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Otsuichi [Archive]

Two new books! OH MY!

Well, it’s the 21st of September, and you know what that means! Two new Haikasoru titles are on bookstore shelves and in stock at your favorite online retailer, today. Check ’em out:


Star Trek: The Motion Picture-era Mr. Sulu has his copies. Do you have yours?

Just in time for school—Rocket Girls! The latest from Housuke Nojiri, author of Usurper of the Sun, features hard science and teen girls. The series of books is also an anime. See?

I’ve heard the anime described as “The Right Stuff meets Sailor Moon” but I’d call the novel Gossip Girls if the titular girls had brains in their heads and real jobs. Surely, much better heroes for teen girls!

And then we have Summer, Fireworks, and My Corpse by our resident “strange one” Otsuichi, just in time for Halloween. (We love timing things properly around here.) This book contains Otsuichi’s debut novella, and an entire other novel in Black Fairy Tale. We were thrilled when ZOO was nominated for the Shirley Jackson Award for Best Collection, and we’re hoping that we might get some more nominations this year—we have a novel, a novella, and a novelette in the same book, and together that makes Summer a collection. Dare we sweep the categories? Pick up a copy and see if we have a chance!

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The Shirley Jackson Awards or, I Got A Rock

The winners of the 2009 Shirley Jackson Awards have been announced, and sadly for us, nominee ZOO by Otsuichi didn’t win in its category of Best Collection. Congrats to the winners Tunneling to the Center of the Earth by Kevin Wilson (Harper Perennial) and Love Songs for the Shy and Cynical by Robert Shearman (Big Finish Productions). I suppose a three-way tie out of a field of five finalists would have been too much to ask for.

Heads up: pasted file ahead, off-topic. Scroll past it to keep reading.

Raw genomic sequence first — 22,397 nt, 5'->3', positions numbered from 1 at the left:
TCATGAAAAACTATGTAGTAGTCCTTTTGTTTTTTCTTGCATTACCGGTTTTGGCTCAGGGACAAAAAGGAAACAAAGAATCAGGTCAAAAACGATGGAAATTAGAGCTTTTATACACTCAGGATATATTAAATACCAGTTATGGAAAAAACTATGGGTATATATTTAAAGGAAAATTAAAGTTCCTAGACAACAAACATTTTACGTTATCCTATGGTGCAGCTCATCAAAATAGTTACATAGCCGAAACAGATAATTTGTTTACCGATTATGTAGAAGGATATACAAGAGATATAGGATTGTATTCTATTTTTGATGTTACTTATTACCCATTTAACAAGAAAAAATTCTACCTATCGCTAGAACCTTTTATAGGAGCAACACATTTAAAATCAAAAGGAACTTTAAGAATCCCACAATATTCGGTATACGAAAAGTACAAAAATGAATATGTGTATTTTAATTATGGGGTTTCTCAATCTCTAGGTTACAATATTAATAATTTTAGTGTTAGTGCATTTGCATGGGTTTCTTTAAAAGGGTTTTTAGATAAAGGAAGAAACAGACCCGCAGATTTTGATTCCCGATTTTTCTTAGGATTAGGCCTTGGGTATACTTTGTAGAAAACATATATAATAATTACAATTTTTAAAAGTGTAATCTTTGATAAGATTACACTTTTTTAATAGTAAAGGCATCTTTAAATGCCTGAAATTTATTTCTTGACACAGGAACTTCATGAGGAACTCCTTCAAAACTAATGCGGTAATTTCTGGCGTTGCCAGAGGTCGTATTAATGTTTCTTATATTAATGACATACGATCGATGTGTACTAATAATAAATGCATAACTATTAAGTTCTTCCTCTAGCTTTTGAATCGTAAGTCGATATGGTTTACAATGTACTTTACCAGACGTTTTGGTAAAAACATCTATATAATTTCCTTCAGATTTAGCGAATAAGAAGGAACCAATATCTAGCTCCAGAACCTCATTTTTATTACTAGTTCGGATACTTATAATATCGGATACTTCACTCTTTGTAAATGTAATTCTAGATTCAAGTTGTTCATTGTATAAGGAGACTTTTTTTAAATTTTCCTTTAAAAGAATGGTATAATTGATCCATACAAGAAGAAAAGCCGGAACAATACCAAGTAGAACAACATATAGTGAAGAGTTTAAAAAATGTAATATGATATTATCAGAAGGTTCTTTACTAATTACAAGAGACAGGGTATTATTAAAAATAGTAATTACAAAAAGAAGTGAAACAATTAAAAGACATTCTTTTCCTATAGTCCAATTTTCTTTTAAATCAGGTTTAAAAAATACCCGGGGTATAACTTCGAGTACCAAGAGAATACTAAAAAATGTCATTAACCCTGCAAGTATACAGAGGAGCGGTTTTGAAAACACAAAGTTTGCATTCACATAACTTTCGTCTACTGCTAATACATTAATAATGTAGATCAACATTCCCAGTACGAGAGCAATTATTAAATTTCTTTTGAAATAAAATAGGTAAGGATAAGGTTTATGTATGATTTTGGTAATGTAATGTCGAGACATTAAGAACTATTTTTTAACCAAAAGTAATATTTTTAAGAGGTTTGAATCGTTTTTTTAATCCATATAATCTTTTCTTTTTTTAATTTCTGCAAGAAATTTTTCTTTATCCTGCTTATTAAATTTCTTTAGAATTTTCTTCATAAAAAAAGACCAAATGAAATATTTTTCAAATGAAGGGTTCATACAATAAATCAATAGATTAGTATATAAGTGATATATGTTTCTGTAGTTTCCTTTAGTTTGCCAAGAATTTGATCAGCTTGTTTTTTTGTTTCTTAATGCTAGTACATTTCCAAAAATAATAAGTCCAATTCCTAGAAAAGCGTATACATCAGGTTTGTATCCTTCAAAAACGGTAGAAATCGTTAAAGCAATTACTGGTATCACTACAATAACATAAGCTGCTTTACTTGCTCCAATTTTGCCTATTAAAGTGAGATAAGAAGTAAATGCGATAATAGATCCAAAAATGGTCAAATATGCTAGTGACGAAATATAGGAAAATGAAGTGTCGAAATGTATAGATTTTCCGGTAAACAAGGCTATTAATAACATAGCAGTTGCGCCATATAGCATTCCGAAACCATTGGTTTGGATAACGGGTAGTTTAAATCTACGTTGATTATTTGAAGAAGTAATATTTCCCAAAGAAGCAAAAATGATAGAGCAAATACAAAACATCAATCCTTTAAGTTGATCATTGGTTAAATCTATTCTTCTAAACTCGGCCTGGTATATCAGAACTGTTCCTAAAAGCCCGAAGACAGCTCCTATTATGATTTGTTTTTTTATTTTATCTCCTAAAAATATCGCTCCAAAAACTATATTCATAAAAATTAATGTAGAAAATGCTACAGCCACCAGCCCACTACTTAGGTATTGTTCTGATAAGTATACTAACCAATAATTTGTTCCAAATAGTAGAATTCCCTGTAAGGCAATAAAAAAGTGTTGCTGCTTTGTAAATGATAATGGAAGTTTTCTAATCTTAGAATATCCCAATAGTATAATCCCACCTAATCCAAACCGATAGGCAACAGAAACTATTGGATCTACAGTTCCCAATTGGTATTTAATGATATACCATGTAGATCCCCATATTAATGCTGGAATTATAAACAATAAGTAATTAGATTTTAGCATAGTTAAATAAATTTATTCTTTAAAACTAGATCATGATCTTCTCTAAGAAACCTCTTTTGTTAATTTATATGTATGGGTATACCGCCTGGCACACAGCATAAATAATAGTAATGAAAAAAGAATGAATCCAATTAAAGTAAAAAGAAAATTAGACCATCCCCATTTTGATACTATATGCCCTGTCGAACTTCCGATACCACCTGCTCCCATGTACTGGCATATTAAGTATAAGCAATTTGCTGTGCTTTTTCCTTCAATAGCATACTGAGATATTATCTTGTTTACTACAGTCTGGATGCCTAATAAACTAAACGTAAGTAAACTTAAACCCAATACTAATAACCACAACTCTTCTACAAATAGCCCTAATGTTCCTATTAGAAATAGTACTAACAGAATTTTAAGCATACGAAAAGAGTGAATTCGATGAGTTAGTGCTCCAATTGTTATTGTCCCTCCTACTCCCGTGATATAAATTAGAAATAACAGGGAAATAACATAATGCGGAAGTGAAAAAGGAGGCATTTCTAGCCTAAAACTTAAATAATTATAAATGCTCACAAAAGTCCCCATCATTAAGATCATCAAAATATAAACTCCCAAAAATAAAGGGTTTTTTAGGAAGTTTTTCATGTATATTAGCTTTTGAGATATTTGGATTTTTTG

Luckily, the Jacksons offer a little lagniappe for all the nominees, so soon we’ll be shipping Otsuichi his very own “The Lottery”—style throwing stone:

And now, just for kicks, here’s the brief speech that would have been read out at today’s ceremony, had Otsuichi won:

Hello, everybody. My name is Otsuichi, and I write novels in Japan. I
feel very honored to be receiving this award. Thank you so much for this
acknowledgment of my work. I’m going to tell my wife and parents about
this right away. I know they’ll all be happy for me. When I write, I
never have confidence in my stories. I write in fear of my anxiety, and
every time I think, “I’m going to quit being a writer after I finish
this novel.” However, receiving recognition like this gives me courage.
I feel I can continue writing a bit longer, and I’ll be so happy if more
people read my work as a result of this award. Thank you so much.

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Cool your body, chill your soul

One of the most interesting cultural differences between US and Japan to me is horror’s different relationship to the seasons. Here in the US, of course, horror is autumnal, partially thanks to Halloween and partially thanks to autumn in general being seen as a season of spectacle and decay. The leaves burst into awesome color and then vanish, leaving behind skeletal branches. And then the days grow short, the nights long, and we’re all out trying to scare one another. And the publishers provide—in September and October most every bookstore will have front-of-store displays of Stephen King and vampire novels, collections of “true” regional ghost stories collected by the local kook, etc.

In Japan, things are different. Perhaps it’s because many of Japan’s sacred forests, such as Atsuta Jingu, are primarily evergreen, but in Japan horror is a summer thing. The nights are hot and sultry, and the days blaze with both heat and humidity—it regularly hits 85% humidity in Tokyo mornings. Horror provides chills, goosebumps even, and thus sweet relief from the weather. Horror is the Japanese equivalent of “beach reading.”